Many face ethical dilemmas going through daily life

Editor’s note: the following is in response to a letter in last week’s edition, “How does one support an event while disagreeing with a prime sponsor?”

We all encounter ethical dilemmas. We must decide what is for the greater good. Many times we must set the example and swallow pride to the objectionable parts. Sometimes we must make a point, but count the costs of who it will hurt.

You went through the dilemma of helping Down Syndrome, or making a point by disagreeing with a sponsor’s belief. Many I talk to, and myself included, have a similar dilemma. Do we stop going to church because there are hypocrites there? There are hypocrites at Walmart, but I still go there. Is Christianity false because many churches pervert the gospel by creating an emotional high, false teaching, and feel good messages? The Bible teachings are not false when we look at provable issues like archeology, history, scientific facts and prophecy that has been fulfilled. It is frustrating because many churches major on the minors. I try to be an example.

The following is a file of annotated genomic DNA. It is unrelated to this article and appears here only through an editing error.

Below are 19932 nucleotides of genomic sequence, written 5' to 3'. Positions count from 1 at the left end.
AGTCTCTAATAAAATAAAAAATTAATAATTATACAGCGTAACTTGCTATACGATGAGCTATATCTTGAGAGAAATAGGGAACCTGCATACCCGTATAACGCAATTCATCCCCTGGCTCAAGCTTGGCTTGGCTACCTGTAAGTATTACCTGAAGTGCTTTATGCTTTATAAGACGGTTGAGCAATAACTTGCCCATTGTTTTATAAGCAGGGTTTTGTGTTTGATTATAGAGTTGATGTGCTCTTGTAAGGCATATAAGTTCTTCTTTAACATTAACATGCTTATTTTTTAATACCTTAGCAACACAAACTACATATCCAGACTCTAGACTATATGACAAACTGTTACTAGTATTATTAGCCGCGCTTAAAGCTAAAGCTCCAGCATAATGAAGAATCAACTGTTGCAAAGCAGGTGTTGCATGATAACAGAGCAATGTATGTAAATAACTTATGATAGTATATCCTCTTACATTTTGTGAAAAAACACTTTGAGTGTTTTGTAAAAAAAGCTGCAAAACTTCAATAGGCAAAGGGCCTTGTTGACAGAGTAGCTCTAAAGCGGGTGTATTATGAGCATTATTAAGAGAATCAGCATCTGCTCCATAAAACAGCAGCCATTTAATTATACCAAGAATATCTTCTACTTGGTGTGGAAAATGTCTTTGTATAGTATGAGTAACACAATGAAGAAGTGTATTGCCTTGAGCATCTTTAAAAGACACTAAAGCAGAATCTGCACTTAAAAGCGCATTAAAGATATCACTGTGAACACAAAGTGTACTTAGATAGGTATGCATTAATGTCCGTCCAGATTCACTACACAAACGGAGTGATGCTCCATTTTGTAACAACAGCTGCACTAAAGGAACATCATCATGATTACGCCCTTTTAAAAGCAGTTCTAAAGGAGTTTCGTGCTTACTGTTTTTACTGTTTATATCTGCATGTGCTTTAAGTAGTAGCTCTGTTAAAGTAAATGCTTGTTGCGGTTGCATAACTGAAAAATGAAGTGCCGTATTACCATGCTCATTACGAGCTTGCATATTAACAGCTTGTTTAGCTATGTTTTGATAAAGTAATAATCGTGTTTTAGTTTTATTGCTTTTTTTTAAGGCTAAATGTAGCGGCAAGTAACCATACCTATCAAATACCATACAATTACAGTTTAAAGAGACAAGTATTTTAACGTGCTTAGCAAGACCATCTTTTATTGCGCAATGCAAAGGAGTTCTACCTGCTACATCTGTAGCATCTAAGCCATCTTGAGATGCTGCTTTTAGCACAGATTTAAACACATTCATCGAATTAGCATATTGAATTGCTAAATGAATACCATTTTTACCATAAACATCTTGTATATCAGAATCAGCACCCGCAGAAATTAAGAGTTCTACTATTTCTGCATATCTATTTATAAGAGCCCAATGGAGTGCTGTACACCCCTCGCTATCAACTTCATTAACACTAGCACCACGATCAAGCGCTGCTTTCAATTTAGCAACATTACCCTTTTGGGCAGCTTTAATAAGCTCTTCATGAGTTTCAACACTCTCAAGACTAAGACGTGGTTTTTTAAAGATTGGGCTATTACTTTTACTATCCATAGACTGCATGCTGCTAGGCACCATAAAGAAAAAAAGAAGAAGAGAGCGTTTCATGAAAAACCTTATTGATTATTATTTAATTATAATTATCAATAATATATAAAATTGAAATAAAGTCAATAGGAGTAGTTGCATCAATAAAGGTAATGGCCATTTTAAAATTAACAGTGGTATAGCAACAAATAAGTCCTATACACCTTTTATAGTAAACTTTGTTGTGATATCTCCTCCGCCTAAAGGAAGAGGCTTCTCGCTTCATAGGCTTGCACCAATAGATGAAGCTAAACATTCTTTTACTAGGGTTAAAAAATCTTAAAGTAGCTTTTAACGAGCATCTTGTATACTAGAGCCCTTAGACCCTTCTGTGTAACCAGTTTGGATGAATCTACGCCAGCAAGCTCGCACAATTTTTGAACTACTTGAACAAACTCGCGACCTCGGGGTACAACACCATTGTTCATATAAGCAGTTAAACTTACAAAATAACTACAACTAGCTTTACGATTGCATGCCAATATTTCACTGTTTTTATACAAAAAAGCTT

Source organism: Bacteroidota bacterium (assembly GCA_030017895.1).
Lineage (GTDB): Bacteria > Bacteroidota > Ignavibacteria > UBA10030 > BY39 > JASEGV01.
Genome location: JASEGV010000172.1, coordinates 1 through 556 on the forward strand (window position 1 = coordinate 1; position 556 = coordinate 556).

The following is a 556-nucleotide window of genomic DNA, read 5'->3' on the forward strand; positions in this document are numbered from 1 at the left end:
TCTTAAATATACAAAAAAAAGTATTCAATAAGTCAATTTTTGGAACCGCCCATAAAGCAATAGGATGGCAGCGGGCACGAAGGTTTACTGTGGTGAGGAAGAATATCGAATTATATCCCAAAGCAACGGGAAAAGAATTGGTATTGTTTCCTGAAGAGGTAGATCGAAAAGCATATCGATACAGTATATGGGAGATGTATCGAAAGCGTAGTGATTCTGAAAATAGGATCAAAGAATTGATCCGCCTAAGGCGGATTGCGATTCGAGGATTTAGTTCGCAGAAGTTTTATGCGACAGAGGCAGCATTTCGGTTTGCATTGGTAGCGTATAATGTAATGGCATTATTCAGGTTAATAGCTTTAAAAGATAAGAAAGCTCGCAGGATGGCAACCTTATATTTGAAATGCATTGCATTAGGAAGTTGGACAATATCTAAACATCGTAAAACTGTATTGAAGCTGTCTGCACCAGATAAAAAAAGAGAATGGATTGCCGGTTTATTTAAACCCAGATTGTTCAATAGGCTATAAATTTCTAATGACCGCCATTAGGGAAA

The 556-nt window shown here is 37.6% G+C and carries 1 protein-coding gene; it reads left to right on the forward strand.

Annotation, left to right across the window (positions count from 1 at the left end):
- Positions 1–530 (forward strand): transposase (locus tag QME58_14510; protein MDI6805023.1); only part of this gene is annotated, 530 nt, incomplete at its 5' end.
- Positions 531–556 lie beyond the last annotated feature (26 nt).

I need to clarify one point and put it into context. God does not love us just the way we are, unless you have been adopted. How can God love us if so many are headed to eternal pain and torment – some call outer darkness, but many call it hell. God can not be in the presence of sin. God rejects not just homosexuality, but all who murder, look with lust (adultery), if you have stolen even one thing, or have ever told even one lie, and church hypocrites. They all are sent to hell.

God, the righteous judge, demands a payment for sin. God did love us and offered to pay the fine. It is free, but it is not our gift – until we take it. Jesus paid the fine. To take it is to repent (turn from sin) and trust (believe) Jesus. There are many “good” people who are still lost and in sin. Hell will be filled with “good” people – people who paid him service with their lips and maybe even their lives, but not their heart.

God does love us. If we reject him, he loves us enough not to force us to be with him.

Walter Hammermeister

Enumclaw


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